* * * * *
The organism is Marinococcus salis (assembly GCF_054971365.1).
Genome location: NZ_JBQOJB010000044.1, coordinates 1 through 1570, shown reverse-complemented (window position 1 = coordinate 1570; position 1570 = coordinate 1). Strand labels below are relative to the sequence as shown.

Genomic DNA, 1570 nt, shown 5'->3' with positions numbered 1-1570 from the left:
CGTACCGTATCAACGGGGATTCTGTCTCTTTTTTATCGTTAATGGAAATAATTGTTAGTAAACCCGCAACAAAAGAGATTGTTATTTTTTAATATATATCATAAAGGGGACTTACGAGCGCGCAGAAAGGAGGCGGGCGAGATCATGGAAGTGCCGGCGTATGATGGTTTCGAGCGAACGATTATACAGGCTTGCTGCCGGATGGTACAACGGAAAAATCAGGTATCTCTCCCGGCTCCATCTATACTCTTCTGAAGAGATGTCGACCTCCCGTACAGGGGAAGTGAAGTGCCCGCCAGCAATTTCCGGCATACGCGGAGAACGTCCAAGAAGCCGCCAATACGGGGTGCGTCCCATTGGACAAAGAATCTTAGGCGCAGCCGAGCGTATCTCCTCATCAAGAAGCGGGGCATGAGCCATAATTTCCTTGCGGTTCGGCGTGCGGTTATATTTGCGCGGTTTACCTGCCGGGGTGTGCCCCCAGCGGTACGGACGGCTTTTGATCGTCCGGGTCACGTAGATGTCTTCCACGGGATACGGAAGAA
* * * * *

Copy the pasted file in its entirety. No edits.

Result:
The organism is Marinococcus salis (assembly GCF_054971365.1).
Genome location: NZ_JBQOJB010000044.1, coordinates 1 through 1570, shown reverse-complemented (window position 1 = coordinate 1570; position 1570 = coordinate 1). Strand labels below are relative to the sequence as shown.

Genomic DNA, 1570 nt, shown 5'->3' with positions numbered 1-1570 from the left:
CGTACCGTATCAACGGGGATTCTGTCTCTTTTTTATCGTTAATGGAAATAATTGTTAGTAAACCCGCAACAAAAGAGATTGTTATTTTTTAATATATATCATAAAGGGGACTTACGAGCGCGCAGAAAGGAGGCGGGCGAGATCATGGAAGTGCCGGCGTATGATGGTTTCGAGCGAACGATTATACAGGCTTGCTGCCGGATGGTACAACGGAAAAATCAGGTATCTCTCCCGGCTCCATCTATACTCTTCTGAAGAGATGTCGACCTCCCGTACAGGGGAAGTGAAGTGCCCGCCAGCAATTTCCGGCATACGCGGAGAACGTCCAAGAAGCCGCCAATACGGGGTGCGTCCCATTGGACAAAGAATCTTAGGCGCAGCCGAGCGTATCTCCTCATCAAGAAGCGGGGCATGAGCCATAATTTCCTTGCGGTTCGGCGTGCGGTTATATTTGCGCGGTTTACCTGCCGGGGTGTGCCCCCAGCGGTACGGACGGCTTTTGATCGTCCGGGTCACGTAGATGTCTTCCACGGGATACGGAAGAA